New Proposed Food Label Posting for Nutrition and Metabolism Class

There is a new proposed food label. What are the differences between the old food label and the new proposal? Do you feel these changes will help consumers to choose better options? Why or why not? What are the things you personally look for on the label when you purchase products? Why?

In the new proposal for a food label a few differences include: required information on added sugars, added vitamin/mineral amounts on labels, and removing “calories from fat” on the label.  I feel anytime there is more information that it does help consumers make better decisions.  However it is still important that consumers learn about proper diet and how to properly read labels and/or make food choices.  One of many common misconceptions with food labels is that “fat is bad”.  For example, avocados, MCT oil/coconut oil, and olive oils are pure fat, but are superfoods that are staples in my diet.  I like that they proposed removing “calories from fat”, but I also wish they would just remove percentages in general from the label; still leaving the amounts on the label.   Everyone’s nutritional demands are different and modern research has shown that higher amounts of the right fats can result in fat being the primary contributor to calories in diet and still being healthy.  Another thing to consider is that a very active athlete with high-functioning organs will be able to metabolize and needs higher amounts of protein than other population groups.  I love the new “added sugars” part of the new label because a big problem in our society is the added sugars, preservatives, and fillers that weren’t in our staple foods prior to the obesity rates tripling 3-fold in the last 30 years.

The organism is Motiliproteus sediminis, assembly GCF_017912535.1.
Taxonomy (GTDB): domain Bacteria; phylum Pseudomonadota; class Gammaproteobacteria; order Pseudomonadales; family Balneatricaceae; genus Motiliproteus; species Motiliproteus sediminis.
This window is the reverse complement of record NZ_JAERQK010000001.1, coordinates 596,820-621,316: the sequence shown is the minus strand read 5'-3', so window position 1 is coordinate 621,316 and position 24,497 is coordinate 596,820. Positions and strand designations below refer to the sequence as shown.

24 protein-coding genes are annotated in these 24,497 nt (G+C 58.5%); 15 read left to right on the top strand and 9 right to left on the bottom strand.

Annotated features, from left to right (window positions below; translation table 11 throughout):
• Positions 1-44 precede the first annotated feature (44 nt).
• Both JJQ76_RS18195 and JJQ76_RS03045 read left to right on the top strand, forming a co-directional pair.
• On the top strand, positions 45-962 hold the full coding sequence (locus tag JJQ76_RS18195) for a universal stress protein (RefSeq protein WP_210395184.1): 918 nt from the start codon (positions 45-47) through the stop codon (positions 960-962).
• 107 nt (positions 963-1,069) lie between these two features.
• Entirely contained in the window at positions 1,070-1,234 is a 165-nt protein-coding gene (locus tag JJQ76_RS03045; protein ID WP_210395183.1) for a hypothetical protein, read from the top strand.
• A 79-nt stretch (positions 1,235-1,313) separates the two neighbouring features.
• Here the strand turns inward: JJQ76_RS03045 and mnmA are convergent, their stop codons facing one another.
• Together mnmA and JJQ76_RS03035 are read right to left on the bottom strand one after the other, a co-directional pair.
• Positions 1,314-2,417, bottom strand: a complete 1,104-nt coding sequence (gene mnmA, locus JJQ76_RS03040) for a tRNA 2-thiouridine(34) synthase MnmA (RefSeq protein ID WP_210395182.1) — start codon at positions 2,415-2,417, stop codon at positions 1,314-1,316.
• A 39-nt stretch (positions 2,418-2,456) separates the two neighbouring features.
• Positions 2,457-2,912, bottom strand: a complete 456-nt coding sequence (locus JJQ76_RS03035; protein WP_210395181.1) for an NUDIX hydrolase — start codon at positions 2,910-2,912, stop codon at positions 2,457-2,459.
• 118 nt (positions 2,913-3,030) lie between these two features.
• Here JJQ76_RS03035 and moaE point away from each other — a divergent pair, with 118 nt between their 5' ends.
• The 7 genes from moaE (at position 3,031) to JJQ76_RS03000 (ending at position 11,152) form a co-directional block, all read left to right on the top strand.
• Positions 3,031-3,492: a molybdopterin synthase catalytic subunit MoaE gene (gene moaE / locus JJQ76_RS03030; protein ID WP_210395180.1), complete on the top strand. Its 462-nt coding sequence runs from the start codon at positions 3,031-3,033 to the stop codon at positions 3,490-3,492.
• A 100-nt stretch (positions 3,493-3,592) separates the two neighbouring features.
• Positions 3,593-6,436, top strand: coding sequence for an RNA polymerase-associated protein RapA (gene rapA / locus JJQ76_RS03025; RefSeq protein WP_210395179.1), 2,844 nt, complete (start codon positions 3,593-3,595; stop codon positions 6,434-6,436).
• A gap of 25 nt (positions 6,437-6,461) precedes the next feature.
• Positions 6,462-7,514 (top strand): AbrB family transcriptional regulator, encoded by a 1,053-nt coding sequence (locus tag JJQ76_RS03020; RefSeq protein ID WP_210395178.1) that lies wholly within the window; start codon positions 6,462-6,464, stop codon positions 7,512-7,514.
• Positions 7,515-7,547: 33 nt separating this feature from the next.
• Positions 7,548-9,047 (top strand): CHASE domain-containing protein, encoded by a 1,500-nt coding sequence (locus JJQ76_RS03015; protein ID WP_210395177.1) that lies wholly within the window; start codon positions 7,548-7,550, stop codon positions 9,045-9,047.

Personally when reading labels I first look at the ingredient list and look for a few things including a personal preference that there are no grains or legumes added.  I like to see as few ingredients as possible, make sure that I know the ingredients, and then make sure they are quality ingredients.  So many boxed and packaged foods have fillers, preservatives, and added sugars that make the food a poor nutritional choice.  I then look at the: Calories, Fat, Protein, Carbs, Sugars, and Fiber; just because I have done it for years; but these aren’t as important as to what is actually in the food itself.   One of my diet guidelines is eating “Real Whole Foods”, which often means shopping in the fresh fruit and veggie section of the grocery store, going to the farmer’s market, and getting meat from a local butcher where there aren’t food labels at all.  As a healthcare professional (RN) and recreational athlete I feel better, think clearer, and perform better when I eat “Real Whole Foods”, minimizing grains and legumes (try to ferment/sproak), and choosing packaged foods with minimal high-quality ingredients.

United States Food and Drug Administration. (2014, August 1).  Proposed changes to the nutritional facts label. Retrieved from


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